On Wednesday, the Senate passed the Every Student Succeeds Act, an education overhaul that gives more control to the states but leave Republicans wishing it had accomplished more. The legislation passed with a vote of 81-12 just a few days after the House had passed the same bill 359-64. We expect a presidential signature soon.
Reform of the No Child Left Behind Act (NCLB) has been long overdue. The act was originally passed in 2002 with ambitious goals. But the restrictions put on schools led to watered down progress reports and exams as well as lessons that taught exact test answer in order to produce “better results.”
Education policy throughout Obama’s reign has suffered as Secretary of Education Arne Duncan and his team have meddled in nearly every aspect of our country’s education. The NCLB Act encouraged Duncan to design ways for schools to avoid consequences – an unconstitutional way of creating education policy throughout America.
Yesterday, Congress passed a major bipartisan reform of the ruined No Child Left Behind Act. The legislation goes by the name “Every Student Succeeds” (ESSA) and is a huge improvement. Annual testing remains in place, but responsibility for dealing with low-performing schools has been handed over to the states. Our policy-by-waiver days are over.
“Fed ctrl rarely goes in reverse but it just did,” tweeted Rick Hess. Nonetheless, the ESSA does have problems that should not be overlooked. Although several programs have been consolidated, the amount of federal spending on education is slated to grow in the future. Funding for training reachers remais in the legislation, despite little evience that these programs actually produce good teachers. The ESSA also introduces several small programs including a preschool program that falls under the Department of Health and Human Services.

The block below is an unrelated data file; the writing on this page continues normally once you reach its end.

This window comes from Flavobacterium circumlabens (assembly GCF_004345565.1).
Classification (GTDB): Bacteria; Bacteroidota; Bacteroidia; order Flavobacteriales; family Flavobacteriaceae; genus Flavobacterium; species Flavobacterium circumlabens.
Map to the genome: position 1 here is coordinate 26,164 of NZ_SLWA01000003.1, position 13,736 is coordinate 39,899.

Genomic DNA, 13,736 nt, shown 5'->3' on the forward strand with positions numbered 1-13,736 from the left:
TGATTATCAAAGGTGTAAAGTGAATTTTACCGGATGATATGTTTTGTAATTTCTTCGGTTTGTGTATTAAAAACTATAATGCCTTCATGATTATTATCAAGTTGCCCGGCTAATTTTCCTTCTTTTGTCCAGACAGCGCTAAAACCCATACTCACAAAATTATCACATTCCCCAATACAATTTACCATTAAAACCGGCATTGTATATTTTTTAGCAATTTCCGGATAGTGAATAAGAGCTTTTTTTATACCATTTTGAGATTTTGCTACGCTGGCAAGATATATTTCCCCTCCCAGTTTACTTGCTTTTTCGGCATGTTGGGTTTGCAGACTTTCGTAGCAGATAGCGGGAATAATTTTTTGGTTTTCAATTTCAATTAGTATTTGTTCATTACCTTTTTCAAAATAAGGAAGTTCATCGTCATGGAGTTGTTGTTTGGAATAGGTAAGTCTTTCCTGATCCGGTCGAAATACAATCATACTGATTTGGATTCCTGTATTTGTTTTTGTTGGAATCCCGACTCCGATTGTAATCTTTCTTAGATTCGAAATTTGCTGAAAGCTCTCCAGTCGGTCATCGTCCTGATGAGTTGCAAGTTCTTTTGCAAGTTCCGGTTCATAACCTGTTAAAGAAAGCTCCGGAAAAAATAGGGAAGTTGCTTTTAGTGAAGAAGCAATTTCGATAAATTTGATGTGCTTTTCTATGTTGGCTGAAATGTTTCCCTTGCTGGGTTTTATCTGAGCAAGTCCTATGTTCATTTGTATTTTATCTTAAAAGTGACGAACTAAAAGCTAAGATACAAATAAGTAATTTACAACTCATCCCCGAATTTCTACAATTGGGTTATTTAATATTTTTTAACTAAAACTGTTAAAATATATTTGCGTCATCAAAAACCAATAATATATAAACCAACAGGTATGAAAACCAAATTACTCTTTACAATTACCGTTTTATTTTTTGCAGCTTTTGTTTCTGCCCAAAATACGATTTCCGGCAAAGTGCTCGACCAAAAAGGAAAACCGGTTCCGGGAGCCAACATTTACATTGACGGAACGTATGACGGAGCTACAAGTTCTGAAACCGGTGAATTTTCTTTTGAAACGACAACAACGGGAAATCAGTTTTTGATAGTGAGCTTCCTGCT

Another questionable part of the new legislation is the creation of a direct line of authority between the feds and local education agencies. This bypasses the states in a move that some are calling constitutionally dubious. The ESSA does not reflect a reduced federal role in education. However, when evaluated in terms of benefits and costs, the ESSA is an improvement over its predecessor and a step in the right direction.